The Chinese Super League (CSL) has been in the spotlight ever since China Sports Media (CSM) announced their purchase of broadcasting rights to China‘s top-tier professional football league for RMB 8 billion in 2015.
Recently, a dispute has arisen between the CSM and the Chinese Football Association (CFA) once again pushing the league to the centre of public attention.
As said in a report, CSM have held off paying the second-phase annual payment for the 2017 season, a fee that should have been cleared by July 1st. Although the company has already payed RMB 400 million of the RMB1bn broadcasting fees to the league, it has held off paying the remaining RMB600m this season.
The Chinese media company want to re-negotiate a fee reduction for the CSL media rights. This has created a knock-on effect on the media partnerships with China League One and China League Two, as their media rights partners are also expecting a similar revision of their contracts, according to a Weibo post by Soccer News on July 4.
There are a range of reasons why the CSM would be looking to exert changes to its deal with the CSL. In part it could be a response to the negative influence of two new policies on the league’s commercial value.
The new policies, recently introduced by the Chinese Football Association (CFA), is designed to control the high-profile purchase of footballers by domestic clubs and push the use of Under-23 players.
Under these new rules, the CFA have regulated the number of foreign players in squads and on the pitch, and have stipulated a minimum number of Chinese Under-23 players in the starting XI.
The rules also said, starting with the 2017 summer transfer window, if a club is in debt when it buys a new player, it must pay an equal amount into the Chinese Football Development Fund. In effect, transfer fees will double overnight.
“The CSL Company is in a positive negotiation position with the CSM to deal with the impact of these new policies on their businesses. We should actively mediate between the two sides to reach a favourable result. ” said the CFA at a media briefing.
Some argue that the CSM may overvalue China‘s top-tier football league despite the sports media ambitiously trying to advance the development of Chinese football. Others believe that it is a reflection of immaturity within the Chinese sports industry.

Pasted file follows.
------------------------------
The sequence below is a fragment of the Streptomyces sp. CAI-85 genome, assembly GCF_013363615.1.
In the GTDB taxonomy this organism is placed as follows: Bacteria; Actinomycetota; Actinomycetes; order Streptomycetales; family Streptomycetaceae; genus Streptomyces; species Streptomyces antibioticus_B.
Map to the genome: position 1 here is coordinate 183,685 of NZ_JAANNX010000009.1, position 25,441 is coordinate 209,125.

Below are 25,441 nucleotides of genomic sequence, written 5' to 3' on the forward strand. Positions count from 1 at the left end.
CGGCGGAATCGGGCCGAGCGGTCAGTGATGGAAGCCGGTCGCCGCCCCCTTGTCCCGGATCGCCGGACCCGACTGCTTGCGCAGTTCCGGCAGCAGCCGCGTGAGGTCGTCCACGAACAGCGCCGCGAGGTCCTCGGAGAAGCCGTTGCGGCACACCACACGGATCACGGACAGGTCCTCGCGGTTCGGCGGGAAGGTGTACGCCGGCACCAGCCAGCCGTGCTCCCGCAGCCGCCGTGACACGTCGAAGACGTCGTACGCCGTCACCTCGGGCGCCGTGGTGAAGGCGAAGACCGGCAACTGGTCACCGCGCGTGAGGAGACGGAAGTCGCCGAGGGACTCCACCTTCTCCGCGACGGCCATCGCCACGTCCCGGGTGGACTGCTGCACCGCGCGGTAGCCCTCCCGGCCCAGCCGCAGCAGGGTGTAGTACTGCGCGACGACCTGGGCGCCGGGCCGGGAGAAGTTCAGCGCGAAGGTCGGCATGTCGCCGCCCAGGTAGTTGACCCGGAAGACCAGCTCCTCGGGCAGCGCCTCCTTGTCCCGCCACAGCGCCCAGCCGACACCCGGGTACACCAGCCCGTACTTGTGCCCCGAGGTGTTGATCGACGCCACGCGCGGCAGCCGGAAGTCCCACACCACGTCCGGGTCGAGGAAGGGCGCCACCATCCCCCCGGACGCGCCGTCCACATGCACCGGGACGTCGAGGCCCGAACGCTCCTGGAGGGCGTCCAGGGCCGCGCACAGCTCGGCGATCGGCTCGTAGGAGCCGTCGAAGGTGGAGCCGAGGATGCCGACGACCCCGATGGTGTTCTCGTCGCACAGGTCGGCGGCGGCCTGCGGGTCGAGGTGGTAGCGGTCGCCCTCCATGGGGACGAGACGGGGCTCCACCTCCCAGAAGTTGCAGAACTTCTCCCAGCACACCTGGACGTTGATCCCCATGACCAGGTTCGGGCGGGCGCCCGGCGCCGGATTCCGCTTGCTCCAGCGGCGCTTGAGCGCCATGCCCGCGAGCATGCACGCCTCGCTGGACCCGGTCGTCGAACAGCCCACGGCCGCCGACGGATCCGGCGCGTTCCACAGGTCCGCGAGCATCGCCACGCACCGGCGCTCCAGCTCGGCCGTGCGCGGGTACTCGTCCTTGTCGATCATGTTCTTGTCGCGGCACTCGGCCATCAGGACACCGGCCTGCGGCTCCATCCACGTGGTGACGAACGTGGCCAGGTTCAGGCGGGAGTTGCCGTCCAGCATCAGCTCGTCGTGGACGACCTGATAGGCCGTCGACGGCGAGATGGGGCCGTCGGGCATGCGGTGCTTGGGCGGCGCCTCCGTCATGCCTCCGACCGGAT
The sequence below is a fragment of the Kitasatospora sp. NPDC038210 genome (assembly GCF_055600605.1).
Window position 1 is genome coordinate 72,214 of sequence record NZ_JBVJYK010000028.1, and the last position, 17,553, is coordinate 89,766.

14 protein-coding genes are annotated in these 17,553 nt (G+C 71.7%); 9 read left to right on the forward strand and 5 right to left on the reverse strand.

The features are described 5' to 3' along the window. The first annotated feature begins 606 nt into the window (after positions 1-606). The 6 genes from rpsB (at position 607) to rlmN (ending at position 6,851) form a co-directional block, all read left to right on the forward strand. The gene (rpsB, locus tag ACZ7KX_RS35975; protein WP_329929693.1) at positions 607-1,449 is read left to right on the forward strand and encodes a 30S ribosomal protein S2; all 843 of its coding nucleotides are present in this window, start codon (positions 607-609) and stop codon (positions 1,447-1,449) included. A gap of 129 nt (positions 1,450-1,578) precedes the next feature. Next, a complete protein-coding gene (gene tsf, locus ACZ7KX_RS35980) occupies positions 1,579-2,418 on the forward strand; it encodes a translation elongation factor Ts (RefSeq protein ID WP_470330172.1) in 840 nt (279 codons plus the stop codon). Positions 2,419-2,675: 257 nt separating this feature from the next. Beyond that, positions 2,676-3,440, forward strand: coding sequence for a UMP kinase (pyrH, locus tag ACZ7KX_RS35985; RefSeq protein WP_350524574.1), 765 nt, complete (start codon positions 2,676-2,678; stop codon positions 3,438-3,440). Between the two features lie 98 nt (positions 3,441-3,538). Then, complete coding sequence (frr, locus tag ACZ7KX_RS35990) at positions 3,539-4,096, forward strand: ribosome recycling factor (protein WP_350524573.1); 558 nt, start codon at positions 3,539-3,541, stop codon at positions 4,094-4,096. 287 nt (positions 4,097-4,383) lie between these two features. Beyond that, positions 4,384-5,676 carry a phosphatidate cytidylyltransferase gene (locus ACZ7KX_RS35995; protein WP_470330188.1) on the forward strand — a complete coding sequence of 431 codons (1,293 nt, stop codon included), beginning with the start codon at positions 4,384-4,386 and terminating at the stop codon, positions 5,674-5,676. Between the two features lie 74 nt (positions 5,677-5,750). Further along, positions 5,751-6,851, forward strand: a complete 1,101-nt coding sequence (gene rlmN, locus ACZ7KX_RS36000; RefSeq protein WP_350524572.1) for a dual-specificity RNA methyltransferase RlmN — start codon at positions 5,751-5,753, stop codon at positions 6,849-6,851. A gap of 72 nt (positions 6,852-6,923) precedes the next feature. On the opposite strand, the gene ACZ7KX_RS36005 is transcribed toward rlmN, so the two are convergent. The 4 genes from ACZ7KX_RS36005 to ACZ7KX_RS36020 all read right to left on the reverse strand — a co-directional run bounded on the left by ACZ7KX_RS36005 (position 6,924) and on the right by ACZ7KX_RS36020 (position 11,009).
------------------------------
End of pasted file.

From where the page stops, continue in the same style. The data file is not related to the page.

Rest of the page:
As Xing Xiaoyan, an assistant professor from the Capital University of Physical Education and Sports put it, “on the one hand, the CFA and the government have not shown enough respect to other interested parties like rights holders, sponsors and club managers but on the other hand, the CSM failed to forecast all risks behind the deal, so that it does not have any more options now but to renegotiate to minimize losses.
Xing also indicated that sports franchises and leagues are much too affected by policies in the country, which is why sports intellectual property may devalue.
Guo Bin, General Secretary of China Sports Industry Research Center of Peking University, agrees with Xing’s opinion. He explains that a well-established copyright distribution model is a necessity for the CSM to exploit the CSL’s marketing value.
For the moment, Chinese viewers have not been accustomed to the popular pay-per-view model established in other countries. Therefore, a rights holder such as CSM should find a profit model that best suits the Chinese market. In Guo’s eyes, a win-win decision should be made by the CSL and CSM to promote the development of Chinese football in the long run.
Basically, these new policies about foreign and U23 players are intended to serve the benefit of youth training, but the ripple effect for the league’s viewership and market value as a whole can be devastating. In a negotiation letter, CSM said “the CFA have not communicated with us” prior to the launch of the new policies.
However, most industry insiders are optimistic about the upcoming renegotiation. CSM Chairman Li Yidong said, “we’re looking at friendly negotiations with the CFA and the CSL Company. We have signed up as a five-year partnership deal and this is only the second year. We are, of course, pleased to continue this cooperation.”
Proofread by Raymond Fitzpatrick